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Surgery-related weight loss may lower Alzheimer's risk

June 6, 2011 - Washington

A new study, led by an Indian-origin researcher, has found that Weight loss after a Gastric bypass surgery may reduce the risk of developing Alzheimer's disease.

"Our study shows for the first time that Weight loss resulting from bariatric surgery leads to a reduction in the expression of genes related to Alzheimer's disease," said Paresh Dandona, professor at State University of New York (SUNY) at Buffalo.

Researchers studied 15 morbidly obese patients with Type 2 Diabetes who underwent Roux-en-Y Gastric bypass surgery and lost nearly 86 pounds on an average, over six months.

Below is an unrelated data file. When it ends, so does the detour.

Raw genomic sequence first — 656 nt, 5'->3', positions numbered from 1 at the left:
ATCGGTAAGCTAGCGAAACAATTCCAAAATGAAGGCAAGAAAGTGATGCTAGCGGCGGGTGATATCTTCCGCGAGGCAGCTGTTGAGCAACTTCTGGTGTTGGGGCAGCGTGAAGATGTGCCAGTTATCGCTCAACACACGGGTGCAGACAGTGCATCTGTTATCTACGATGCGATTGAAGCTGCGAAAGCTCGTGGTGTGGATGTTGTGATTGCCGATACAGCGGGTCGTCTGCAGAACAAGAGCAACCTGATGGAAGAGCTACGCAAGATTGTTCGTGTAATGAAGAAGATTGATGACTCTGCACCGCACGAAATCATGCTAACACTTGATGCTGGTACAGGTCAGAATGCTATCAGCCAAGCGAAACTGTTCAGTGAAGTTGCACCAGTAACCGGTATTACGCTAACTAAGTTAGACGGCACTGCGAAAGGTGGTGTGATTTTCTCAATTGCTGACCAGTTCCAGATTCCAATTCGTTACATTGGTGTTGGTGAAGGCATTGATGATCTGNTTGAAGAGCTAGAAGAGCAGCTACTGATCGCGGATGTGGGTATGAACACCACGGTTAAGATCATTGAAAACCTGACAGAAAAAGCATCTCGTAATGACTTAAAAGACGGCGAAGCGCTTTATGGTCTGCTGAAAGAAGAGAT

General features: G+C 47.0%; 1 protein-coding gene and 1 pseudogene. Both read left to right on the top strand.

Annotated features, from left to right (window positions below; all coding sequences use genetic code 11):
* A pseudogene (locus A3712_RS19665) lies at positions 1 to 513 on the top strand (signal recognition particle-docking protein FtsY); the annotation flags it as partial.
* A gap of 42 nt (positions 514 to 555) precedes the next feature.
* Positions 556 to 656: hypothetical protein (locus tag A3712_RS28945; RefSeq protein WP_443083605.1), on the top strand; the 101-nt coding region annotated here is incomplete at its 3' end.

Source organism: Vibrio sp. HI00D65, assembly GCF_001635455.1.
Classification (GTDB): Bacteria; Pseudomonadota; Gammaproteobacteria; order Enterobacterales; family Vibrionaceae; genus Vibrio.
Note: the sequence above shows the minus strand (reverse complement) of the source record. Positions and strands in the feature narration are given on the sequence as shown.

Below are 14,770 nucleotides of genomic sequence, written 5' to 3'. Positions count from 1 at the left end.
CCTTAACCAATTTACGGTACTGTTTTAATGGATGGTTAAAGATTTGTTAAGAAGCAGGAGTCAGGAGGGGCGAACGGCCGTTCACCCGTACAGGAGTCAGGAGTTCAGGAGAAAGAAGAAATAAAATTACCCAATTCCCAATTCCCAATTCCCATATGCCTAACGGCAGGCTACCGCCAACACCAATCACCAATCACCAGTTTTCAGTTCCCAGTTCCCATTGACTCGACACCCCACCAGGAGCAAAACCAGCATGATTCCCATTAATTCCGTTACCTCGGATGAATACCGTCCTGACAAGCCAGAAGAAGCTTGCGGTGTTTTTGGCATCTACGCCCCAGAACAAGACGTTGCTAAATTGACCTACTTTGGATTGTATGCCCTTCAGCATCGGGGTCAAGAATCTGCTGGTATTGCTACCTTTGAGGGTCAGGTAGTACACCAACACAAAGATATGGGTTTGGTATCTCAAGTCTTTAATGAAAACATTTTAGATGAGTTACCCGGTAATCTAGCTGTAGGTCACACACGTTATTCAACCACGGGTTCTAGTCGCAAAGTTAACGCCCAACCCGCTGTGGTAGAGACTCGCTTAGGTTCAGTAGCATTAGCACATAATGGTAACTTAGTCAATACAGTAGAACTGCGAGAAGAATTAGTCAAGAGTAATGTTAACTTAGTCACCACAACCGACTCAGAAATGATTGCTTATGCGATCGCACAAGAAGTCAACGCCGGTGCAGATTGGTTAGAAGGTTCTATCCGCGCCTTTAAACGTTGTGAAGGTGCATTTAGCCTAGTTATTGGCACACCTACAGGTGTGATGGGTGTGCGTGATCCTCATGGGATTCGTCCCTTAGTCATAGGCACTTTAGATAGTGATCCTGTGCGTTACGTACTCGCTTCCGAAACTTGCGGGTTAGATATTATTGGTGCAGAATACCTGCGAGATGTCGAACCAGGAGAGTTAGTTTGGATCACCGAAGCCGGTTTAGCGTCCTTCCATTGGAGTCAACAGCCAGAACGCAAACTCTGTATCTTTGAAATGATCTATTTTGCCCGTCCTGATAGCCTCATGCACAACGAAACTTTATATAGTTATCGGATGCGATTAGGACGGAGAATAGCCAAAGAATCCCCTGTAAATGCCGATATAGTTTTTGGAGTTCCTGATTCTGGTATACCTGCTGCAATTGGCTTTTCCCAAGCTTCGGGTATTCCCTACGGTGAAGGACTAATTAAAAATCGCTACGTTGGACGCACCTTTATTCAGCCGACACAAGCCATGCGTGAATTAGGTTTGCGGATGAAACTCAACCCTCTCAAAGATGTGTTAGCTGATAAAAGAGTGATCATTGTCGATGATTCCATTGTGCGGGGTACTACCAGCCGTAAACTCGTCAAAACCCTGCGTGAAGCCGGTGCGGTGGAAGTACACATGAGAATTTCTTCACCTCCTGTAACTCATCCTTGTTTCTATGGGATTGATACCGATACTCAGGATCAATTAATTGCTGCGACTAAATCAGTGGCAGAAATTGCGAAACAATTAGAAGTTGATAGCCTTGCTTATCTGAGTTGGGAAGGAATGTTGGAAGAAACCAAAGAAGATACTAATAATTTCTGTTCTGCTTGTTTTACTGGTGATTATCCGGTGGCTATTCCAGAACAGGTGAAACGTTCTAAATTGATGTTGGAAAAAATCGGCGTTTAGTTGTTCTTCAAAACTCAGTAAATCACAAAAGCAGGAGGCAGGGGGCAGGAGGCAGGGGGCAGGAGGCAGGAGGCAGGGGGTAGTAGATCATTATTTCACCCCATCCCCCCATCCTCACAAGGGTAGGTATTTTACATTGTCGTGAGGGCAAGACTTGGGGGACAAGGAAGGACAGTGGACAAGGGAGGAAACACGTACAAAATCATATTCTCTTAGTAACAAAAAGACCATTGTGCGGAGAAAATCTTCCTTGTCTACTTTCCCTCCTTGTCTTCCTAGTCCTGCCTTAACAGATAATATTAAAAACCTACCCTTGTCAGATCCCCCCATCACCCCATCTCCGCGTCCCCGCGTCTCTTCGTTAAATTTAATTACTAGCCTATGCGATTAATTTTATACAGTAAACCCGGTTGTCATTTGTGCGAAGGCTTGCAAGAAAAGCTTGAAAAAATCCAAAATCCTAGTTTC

The blood samples of these patients were examined before and six months after the surgery.

The research team has found that white blood cells in the circulating blood, called peripheral blood mononuclear cells express amyloid precursor Protein (APP).

This APP is the precursor of beta-amyloid, Protein pieces that form plaques in the brain, which is one of the key brain abnormalities in Alzheimer's disease.

The researchers measured the expression of APP and it fell by 22 pc after the Weight loss. Also, expression of The Messenger RNA that carries genetic information for APP decreased by an average of 31 pc.

The study found that after the Weight loss there also was reduced expression in other genes related to risk of Alzheimer's disease. These included the presenilin-2 gene, which mediates the conversion of APP into beta-amyloid.

"It is relevant that cognitive function has previously been shown to improve with Weight loss following bariatric surgery," Dandona added.

The study was presented at The Endocrine Society's 93rd Annual Meeting in Boston.


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